• anthropomorphism. The tendency to assign human qualities to non-human phenomena.
  • ASCIIAumann's Agreement Theorem. The American Standard Code for Information Exchange. A very simple system for encoding 128 ordinary English letters, numbers, and punctuation.
  • Backward chaining.
  • Base rate.
  • Black Swan.
  • bucket. See “pebble and bucket.”
  • conditional independence.
  • conditional probability. The probability that a statement is true on the assumption that some other statement is true. E.g., the conditional probability P(A|B) means "the probability of A given that B."
  • consequentialism. (a) The ethical theory that the moral rightness of actions depends only on those actions' consequences.what outcomes result. Consequentialism is normally contrasted with ideas like deontology, which says that morality is about following certain rules (e.g., "don't lie") regardless of the consequences. (b) Yudkowsky's term for any reasoning process that selects actions based on their consequences.
  • Cox's Theorem.
  • de novo. Entirely new; produced from scratch.
  • decibel.
  • econblog. Economics blog.
  • evolution. (a) In biology, change in a population’s heritable features. (b) In other fields, change of any sort.
  • formalism. A specific way of logically or mathematically representing something.
  • function. A relation between inputs and outputs such that every input has exactly one output. A mapping between two sets in which every element in the first set is assigned a single specific element from the second.
  • hat tip. A grateful acknowledgment of someone who brought information to one's attention.
  • idiot god. One of Yudkowsky's pet names for natural selection.
  • iff. If, and only if.
  • Lamarckism. The 19th-century pre-Darwinian hypothesis that populations evolve via the hereditary transmission of the traits practiced and cultivated by the previous generation.
  • Machine Intelligence Research Institute. A small non-profit organization that works on mathematical research related to Friendly AI. Yudkowsky co-founded MIRI in 2000, and is the senior researcher there.
  • Maxwell’s equations. In classical physics, a set of differential equations that model the behavior of electromagnetic fields.
  • meme. Richard Dawkins’ term for a thought that can be spread through social networks.
  • minimax. A decision rule for turn-based zero-sum two-player games, where one picks moves that minimize one's opponent’s chance of winning when their moves maximize their chance of winning. This rule is intended to perform well even in worst-case scenarios where one’s opponent makes excellent decisions.
  • MIRI. See “Machine Intelligence Research Institute.”
  • money pump. A person who is irrationally willing to accept sequences of trades that add up to an expected loss.
  • natural selection. The process by which heritable biological traits change in frequency due to their effect on how much their bearers reproduce.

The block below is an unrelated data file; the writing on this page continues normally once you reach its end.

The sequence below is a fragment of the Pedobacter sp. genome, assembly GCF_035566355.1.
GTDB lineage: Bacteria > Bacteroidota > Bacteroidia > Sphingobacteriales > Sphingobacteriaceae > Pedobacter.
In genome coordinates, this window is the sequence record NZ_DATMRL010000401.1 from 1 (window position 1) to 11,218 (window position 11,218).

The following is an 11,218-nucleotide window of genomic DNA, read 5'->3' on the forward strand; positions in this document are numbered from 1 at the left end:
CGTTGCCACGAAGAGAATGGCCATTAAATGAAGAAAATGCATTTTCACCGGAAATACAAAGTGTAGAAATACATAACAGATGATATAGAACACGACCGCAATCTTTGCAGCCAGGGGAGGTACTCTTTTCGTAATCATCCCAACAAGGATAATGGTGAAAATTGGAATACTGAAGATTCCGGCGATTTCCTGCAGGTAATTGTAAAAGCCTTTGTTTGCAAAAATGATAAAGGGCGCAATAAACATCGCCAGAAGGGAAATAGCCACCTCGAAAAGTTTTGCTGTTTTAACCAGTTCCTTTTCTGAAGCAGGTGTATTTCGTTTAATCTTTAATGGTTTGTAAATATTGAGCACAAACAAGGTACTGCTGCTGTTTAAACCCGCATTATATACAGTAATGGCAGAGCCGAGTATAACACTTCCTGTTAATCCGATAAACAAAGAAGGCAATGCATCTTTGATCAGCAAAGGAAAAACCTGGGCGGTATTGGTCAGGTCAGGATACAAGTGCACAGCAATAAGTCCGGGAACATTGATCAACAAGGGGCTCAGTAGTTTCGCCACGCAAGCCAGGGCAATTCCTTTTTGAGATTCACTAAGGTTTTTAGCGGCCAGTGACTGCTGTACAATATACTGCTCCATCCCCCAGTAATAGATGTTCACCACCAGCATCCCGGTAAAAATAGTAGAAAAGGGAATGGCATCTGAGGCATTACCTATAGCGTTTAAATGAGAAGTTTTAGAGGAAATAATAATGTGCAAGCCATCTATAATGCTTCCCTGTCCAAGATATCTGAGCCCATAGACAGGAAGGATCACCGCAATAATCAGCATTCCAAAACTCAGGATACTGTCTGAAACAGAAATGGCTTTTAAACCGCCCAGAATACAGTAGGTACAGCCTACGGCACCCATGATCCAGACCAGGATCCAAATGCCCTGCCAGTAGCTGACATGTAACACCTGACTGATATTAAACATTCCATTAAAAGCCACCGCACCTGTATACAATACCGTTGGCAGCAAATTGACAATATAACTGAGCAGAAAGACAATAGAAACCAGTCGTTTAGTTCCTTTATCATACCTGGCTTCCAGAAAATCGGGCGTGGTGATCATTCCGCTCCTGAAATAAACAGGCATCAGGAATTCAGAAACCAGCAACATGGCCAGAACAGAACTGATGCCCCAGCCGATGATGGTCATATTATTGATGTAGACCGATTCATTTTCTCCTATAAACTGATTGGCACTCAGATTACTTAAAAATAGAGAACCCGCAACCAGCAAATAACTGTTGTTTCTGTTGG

• Neutral Point of View. A policy used by the online encyclopedia Wikipedia to instruct users on how they should edit the site’s contents. Following this policy means reporting on the different positions in controversies, while refraining from weighing in on which position is correct.
  • normality. (a) What’s commonplace. (b) What’s expected, prosaic, and unsurprising. Categorizing things as “normal” or weird” can cause one to conflate these two definitions, as though something must be inherently extraordinary or unusual just because one finds it surprising or difficult to predict. This is an example of confusing a feature of mental maps with a feature of the territory.
  • objective. (a) Remaining real or true regardless of what one’s opinions or other mental states are. (b) Conforming to generally applicable moral or epistemic norms (e.g., fairness or truth) rather than to one’s biases or idiosyncrasies. (c) Perceived or acted on by an agent. (d) A goal.
  • Objectivism. A philosophy and social movement invented by Ayn Rand, known for promoting self-interest and laissez-faire capitalism as “rational.”
  • OLPC. See “One Laptop Per Child.”
  • One Laptop Per Child. A program to distribute cheap laptops to poor children.
  • OpenCog. An open-source AGI project based in large part on work by Ben Goertzel. MIRI provided seed funding to OpenCog in 2008, but subsequently redirected its research efforts elsewhere.
  • oracle. See “halting oracle.”
  • Overcoming Bias. The blog where Yudkowsky originally wrote most of the content of Rationality: From AI to Zombies. It can be found at [www.overcomingbias.com], where it now functions as the personal blog of Yudkowsky’s co-blogger, Robin Hanson. Most of Yudkowsky’s writing is now hosted on the community blog Less Wrong.
  • pebble and bucket. An example of a system for mapping reality, analogous to memory or belief. One picks some variable in the world, and places pebbles in the bucket when the variable’s value (or one’s evidence for its value) changes. The point of this illustrative example is that the mechanism is very simple, yet achieves many of the same goals as properties that see heated philosophical debate, such as perception, truth, knowledge, meaning, and reference.
  • photon. An elementary particle of light.